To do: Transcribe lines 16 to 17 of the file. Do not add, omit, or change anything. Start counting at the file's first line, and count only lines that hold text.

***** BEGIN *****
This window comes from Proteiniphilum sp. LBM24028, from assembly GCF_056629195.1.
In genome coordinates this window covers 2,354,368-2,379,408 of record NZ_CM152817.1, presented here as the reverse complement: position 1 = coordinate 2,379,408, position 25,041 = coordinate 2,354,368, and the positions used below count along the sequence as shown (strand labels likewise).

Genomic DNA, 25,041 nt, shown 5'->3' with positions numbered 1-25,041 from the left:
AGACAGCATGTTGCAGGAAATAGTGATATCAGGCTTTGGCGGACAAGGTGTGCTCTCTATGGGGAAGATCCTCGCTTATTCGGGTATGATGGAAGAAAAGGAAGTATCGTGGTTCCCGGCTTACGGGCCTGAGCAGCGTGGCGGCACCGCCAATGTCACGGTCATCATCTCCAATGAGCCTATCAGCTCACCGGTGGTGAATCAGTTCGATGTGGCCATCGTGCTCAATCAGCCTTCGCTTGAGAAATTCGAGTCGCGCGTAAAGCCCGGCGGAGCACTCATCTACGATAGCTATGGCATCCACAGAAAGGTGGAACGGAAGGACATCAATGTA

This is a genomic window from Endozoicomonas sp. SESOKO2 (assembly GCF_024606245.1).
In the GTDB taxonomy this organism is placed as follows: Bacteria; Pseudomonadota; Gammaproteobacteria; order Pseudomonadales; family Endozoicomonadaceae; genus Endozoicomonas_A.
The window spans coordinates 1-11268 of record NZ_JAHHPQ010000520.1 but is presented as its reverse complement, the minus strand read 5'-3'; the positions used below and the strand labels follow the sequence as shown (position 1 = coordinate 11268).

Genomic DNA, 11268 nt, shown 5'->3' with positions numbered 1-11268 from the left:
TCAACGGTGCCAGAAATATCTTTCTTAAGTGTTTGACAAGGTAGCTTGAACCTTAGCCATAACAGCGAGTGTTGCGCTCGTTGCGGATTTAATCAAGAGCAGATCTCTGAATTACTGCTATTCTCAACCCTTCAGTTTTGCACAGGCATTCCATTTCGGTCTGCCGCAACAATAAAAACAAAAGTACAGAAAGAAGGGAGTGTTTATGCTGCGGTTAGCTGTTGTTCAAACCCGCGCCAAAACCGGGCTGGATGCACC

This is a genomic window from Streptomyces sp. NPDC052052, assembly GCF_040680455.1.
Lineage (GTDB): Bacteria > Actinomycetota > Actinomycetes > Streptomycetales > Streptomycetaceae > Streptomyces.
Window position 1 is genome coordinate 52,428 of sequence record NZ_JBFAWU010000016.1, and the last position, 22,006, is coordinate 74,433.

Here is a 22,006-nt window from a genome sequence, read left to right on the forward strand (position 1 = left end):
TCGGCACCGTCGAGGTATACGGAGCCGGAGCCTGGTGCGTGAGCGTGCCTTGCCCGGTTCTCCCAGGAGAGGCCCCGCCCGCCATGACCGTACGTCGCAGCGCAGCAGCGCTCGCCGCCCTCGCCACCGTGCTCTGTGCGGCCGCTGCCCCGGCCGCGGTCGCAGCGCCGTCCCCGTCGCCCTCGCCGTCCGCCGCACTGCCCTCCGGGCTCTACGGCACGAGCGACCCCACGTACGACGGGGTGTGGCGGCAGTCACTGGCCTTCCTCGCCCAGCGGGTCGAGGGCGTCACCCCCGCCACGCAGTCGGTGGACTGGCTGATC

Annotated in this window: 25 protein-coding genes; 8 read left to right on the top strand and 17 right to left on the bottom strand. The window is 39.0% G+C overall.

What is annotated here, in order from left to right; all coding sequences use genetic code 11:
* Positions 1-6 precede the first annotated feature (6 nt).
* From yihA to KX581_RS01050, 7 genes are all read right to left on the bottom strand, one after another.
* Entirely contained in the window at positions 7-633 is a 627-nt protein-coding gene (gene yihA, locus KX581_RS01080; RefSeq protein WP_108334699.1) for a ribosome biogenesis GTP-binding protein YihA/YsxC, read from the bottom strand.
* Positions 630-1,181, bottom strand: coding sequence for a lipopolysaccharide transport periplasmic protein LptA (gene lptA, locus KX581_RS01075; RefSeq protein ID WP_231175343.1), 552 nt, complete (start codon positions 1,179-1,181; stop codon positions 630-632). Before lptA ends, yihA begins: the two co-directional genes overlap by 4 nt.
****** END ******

What is annotated here, in order from left to right; all coding sequences use genetic code 11:
* Positions 1-6 precede the first annotated feature (6 nt).